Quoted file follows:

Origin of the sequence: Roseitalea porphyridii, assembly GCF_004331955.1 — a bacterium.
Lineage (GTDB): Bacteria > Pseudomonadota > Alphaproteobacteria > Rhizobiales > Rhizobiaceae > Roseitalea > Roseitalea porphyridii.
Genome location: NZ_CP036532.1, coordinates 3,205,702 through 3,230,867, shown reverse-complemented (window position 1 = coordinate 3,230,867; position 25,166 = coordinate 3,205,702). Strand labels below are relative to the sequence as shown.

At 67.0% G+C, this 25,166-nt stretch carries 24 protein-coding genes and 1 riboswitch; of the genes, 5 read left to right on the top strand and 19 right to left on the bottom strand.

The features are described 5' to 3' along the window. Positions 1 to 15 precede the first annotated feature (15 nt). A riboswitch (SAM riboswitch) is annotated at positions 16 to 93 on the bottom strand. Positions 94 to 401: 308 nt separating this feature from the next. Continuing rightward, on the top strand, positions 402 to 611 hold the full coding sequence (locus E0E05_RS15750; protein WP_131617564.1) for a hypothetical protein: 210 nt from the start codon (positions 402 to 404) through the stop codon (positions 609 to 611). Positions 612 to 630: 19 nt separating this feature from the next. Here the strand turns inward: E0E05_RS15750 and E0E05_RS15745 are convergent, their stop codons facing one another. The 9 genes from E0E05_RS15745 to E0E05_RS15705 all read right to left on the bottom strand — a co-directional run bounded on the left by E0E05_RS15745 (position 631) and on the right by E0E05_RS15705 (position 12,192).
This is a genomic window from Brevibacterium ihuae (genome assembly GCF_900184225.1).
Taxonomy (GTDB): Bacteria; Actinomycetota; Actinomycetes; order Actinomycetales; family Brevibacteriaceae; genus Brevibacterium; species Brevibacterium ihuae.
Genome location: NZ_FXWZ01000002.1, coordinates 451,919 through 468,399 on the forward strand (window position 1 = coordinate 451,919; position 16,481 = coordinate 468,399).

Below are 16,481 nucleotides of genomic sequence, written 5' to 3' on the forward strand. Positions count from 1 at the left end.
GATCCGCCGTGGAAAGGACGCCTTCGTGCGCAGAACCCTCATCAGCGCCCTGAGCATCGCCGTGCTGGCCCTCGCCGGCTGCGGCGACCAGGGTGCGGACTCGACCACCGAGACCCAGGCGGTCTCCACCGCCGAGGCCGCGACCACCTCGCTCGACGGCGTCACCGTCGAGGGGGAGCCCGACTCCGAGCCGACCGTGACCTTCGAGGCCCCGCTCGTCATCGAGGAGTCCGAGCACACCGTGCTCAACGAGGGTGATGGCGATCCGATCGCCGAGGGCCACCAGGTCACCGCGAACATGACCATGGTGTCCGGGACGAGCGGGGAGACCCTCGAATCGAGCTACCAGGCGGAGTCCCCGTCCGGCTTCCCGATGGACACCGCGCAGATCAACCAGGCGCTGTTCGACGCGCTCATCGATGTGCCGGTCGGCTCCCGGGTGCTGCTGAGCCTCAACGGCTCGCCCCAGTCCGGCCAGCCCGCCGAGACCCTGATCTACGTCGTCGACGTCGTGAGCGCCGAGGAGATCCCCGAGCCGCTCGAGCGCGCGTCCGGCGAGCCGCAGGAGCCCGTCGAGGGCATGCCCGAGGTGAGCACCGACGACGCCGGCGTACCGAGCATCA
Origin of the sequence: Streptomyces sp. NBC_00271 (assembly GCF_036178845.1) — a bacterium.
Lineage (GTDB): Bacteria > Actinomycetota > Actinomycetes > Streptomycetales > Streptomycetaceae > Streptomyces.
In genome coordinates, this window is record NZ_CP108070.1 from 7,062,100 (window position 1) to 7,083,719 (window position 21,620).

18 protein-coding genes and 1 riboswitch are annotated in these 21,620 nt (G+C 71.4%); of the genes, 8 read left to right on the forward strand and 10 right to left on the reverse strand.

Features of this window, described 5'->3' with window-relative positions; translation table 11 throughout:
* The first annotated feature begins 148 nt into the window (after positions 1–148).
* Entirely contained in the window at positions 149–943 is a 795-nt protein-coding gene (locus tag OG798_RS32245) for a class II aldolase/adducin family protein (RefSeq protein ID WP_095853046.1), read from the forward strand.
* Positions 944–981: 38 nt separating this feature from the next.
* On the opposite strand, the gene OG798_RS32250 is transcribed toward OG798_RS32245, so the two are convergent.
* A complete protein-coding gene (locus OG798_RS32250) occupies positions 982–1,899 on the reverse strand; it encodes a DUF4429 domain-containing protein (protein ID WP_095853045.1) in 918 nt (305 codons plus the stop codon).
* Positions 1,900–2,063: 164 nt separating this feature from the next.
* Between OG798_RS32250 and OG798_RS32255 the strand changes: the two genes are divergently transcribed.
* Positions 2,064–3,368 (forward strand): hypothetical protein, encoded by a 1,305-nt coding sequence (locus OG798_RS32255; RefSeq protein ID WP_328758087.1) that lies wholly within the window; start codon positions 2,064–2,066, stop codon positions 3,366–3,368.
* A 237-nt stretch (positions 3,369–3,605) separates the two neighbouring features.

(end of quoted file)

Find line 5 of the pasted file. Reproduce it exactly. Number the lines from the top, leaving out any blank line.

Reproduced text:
The features are described 5' to 3' along the window. Positions 1 to 15 precede the first annotated feature (15 nt). A riboswitch (SAM riboswitch) is annotated at positions 16 to 93 on the bottom strand. Positions 94 to 401: 308 nt separating this feature from the next. Continuing rightward, on the top strand, positions 402 to 611 hold the full coding sequence (locus E0E05_RS15750; protein WP_131617564.1) for a hypothetical protein: 210 nt from the start codon (positions 402 to 404) through the stop codon (positions 609 to 611). Positions 612 to 630: 19 nt separating this feature from the next. Here the strand turns inward: E0E05_RS15750 and E0E05_RS15745 are convergent, their stop codons facing one another. The 9 genes from E0E05_RS15745 to E0E05_RS15705 all read right to left on the bottom strand — a co-directional run bounded on the left by E0E05_RS15745 (position 631) and on the right by E0E05_RS15705 (position 12,192).